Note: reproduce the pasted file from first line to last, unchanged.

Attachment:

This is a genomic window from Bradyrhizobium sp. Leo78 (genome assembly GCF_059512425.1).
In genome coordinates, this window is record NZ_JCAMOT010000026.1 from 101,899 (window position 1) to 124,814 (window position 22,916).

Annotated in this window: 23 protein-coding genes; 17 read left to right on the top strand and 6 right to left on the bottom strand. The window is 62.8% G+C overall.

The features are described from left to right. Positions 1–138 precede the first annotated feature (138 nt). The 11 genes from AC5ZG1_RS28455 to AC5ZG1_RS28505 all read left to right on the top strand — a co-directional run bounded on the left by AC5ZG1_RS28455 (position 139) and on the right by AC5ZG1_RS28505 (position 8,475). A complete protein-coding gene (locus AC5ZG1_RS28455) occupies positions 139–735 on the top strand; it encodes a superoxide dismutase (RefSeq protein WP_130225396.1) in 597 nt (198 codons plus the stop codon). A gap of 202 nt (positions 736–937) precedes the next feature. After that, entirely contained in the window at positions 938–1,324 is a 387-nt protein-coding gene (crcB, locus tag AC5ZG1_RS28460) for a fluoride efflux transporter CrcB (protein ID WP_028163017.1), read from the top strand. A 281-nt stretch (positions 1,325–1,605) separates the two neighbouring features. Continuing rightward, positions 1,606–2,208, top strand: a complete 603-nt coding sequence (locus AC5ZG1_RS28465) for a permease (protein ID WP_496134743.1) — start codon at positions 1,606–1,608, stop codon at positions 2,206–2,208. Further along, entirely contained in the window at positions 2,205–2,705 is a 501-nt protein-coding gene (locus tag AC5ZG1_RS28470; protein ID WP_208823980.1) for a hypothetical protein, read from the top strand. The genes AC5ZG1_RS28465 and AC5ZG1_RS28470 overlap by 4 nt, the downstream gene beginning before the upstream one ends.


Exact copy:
This is a genomic window from Bradyrhizobium sp. Leo78 (genome assembly GCF_059512425.1).
In genome coordinates, this window is record NZ_JCAMOT010000026.1 from 101,899 (window position 1) to 124,814 (window position 22,916).

Annotated in this window: 23 protein-coding genes; 17 read left to right on the top strand and 6 right to left on the bottom strand. The window is 62.8% G+C overall.

The features are described from left to right. Positions 1–138 precede the first annotated feature (138 nt). The 11 genes from AC5ZG1_RS28455 to AC5ZG1_RS28505 all read left to right on the top strand — a co-directional run bounded on the left by AC5ZG1_RS28455 (position 139) and on the right by AC5ZG1_RS28505 (position 8,475). A complete protein-coding gene (locus AC5ZG1_RS28455) occupies positions 139–735 on the top strand; it encodes a superoxide dismutase (RefSeq protein WP_130225396.1) in 597 nt (198 codons plus the stop codon). A gap of 202 nt (positions 736–937) precedes the next feature. After that, entirely contained in the window at positions 938–1,324 is a 387-nt protein-coding gene (crcB, locus tag AC5ZG1_RS28460) for a fluoride efflux transporter CrcB (protein ID WP_028163017.1), read from the top strand. A 281-nt stretch (positions 1,325–1,605) separates the two neighbouring features. Continuing rightward, positions 1,606–2,208, top strand: a complete 603-nt coding sequence (locus AC5ZG1_RS28465) for a permease (protein ID WP_496134743.1) — start codon at positions 1,606–1,608, stop codon at positions 2,206–2,208. Further along, entirely contained in the window at positions 2,205–2,705 is a 501-nt protein-coding gene (locus tag AC5ZG1_RS28470; protein ID WP_208823980.1) for a hypothetical protein, read from the top strand. The genes AC5ZG1_RS28465 and AC5ZG1_RS28470 overlap by 4 nt, the downstream gene beginning before the upstream one ends.